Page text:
FRED WARD, WHO IMMORTALIZED REMO WILLIAMS AND MANY OTHER CHARACTERS, DEAD AT 79
This is a sad one for me. I really liked Fred Ward. Not because he was a great actor. He was. And not because he had a ridiculously broad and creatively deep career. I’ve really liked him since he starred in the still unheralded classic, Remo Williams: The Adventure Begins. I saw it at the ridiculously impressionable young age of 12 in 1985. That was really the first time I saw Ward in anything that I would remember, or in this case never forget. It’s a testament to how time flies that I’ve never really let go of hoping for Ward to reprise his role in a sequel. Silly, I know.
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THE “FLOP” REMO WILLIAMS: THE ADVENTURE BEGINS IS STILL A TON OF FUN TO WATCH TODAY
And now Fred Ward is gone at the age of 79. He died last week on May 8th in Los Angeles. So far I haven’t found any reference for a cause of death. Yet to me he’ll forever be Remo Williams (though his role as Henry Miller in Henry & June is another fave). But Remo Williams? It was a flop. Yet I still love it. Ward was great, of course. And he had an amazing on-screen rapport with co-star Joel Grey, who played (of all things) a Korean master assassin. The whole thing was ridiculous and fun. And I wanted more, with them both.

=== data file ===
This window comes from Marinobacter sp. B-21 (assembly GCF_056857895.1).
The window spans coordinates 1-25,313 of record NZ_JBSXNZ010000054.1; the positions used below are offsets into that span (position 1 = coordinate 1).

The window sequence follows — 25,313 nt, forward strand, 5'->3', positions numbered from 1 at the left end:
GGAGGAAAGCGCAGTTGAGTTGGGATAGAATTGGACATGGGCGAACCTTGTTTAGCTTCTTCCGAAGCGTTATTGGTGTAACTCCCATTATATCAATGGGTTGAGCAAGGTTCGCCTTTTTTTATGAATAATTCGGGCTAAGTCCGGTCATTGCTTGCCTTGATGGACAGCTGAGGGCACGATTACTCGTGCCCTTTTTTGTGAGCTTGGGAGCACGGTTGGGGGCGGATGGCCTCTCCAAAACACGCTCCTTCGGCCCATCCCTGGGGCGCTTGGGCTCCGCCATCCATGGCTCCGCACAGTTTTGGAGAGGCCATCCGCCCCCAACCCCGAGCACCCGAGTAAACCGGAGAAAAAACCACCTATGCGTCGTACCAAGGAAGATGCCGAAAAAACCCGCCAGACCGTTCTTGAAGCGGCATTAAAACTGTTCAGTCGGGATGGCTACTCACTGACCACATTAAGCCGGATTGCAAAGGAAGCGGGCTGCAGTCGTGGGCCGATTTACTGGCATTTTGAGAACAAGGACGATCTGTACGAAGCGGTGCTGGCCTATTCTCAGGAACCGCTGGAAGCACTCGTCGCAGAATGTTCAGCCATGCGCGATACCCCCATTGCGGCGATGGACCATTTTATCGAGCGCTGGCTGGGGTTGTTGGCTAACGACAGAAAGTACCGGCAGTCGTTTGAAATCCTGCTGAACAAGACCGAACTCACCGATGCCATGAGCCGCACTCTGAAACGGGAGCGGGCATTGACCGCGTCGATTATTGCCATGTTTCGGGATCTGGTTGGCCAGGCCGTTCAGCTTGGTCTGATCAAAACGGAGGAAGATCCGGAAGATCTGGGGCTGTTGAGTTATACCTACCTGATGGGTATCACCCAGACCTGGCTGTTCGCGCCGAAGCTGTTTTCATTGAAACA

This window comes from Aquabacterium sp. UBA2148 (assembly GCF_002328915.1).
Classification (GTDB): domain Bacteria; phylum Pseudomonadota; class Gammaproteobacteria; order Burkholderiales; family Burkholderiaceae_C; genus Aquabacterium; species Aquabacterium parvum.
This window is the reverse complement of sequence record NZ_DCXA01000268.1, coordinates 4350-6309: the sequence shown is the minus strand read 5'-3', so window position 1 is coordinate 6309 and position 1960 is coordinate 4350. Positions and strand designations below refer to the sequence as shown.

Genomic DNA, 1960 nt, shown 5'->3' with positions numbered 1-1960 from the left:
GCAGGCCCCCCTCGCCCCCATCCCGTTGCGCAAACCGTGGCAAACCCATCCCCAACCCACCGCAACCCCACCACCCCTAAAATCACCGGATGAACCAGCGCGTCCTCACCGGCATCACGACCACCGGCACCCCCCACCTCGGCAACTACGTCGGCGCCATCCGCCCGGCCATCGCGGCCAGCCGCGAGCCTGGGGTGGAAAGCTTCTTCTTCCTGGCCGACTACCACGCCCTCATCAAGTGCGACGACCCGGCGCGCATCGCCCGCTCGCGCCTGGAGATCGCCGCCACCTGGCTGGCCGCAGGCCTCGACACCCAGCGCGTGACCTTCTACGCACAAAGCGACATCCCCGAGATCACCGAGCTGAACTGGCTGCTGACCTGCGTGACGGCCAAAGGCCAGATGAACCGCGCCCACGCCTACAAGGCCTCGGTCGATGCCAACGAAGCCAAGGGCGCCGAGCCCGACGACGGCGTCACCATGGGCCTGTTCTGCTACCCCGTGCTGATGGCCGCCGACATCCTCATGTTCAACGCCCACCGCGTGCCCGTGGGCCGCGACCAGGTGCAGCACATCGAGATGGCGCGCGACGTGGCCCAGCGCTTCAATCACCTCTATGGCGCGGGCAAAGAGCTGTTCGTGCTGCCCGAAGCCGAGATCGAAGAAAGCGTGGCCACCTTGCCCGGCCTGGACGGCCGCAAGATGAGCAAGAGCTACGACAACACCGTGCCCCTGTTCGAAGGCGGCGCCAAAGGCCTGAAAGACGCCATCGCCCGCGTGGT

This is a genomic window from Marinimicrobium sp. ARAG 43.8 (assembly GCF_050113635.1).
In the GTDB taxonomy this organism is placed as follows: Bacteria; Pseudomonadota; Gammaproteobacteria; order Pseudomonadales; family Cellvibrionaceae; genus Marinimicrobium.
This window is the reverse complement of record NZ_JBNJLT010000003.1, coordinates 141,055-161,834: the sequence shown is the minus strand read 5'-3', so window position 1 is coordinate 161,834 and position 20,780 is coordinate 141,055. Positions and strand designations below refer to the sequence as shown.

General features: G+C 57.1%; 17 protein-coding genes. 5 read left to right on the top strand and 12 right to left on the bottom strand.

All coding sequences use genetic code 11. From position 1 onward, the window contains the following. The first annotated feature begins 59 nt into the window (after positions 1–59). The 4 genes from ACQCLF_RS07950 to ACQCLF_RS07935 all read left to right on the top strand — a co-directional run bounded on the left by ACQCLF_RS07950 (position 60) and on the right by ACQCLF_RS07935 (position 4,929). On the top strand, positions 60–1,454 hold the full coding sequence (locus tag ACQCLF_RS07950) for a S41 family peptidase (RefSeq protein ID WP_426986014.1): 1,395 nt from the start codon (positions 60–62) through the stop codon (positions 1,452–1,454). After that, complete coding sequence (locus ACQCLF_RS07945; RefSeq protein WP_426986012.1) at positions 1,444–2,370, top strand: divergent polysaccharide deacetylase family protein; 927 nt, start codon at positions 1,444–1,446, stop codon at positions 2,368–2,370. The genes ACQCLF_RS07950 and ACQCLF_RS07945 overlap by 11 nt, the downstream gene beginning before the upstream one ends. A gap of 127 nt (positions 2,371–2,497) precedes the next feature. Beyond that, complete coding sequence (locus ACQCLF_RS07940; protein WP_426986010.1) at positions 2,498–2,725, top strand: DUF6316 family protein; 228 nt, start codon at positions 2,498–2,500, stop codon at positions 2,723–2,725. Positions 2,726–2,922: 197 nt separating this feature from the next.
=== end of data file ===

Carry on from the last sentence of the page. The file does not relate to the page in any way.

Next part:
NOW THAT WARD IS GONE, I HAVE TO LET GO OF HOPING HE’LL REPRISE REMO WILLIAMS AGAIN AND AGAIN
In fact, I didn’t even know there was a sort of sequel in Remo Williams: The Adventure Continues in 2017! But since Ward obviously wasn’t in it, that’s no surprise. But oh, how different things could have been if the original had been more successful. The movie is based on the Destroyer book series, which now has over 150 novels in the series. That just may be the largest possible source material any movie series could have (had). But audiences didn’t love the original Remo Williams, supposedly from a weak script.
But I’ll always love it, and Fred Ward made that movie permanently on my A-list with a great deal of nostalgia. Fred Ward was consummately random as an artist, constantly surprising everyone with his varied choice in roles. I’m sad that he’s gone, and grateful for the insane menagerie of work he did in his time.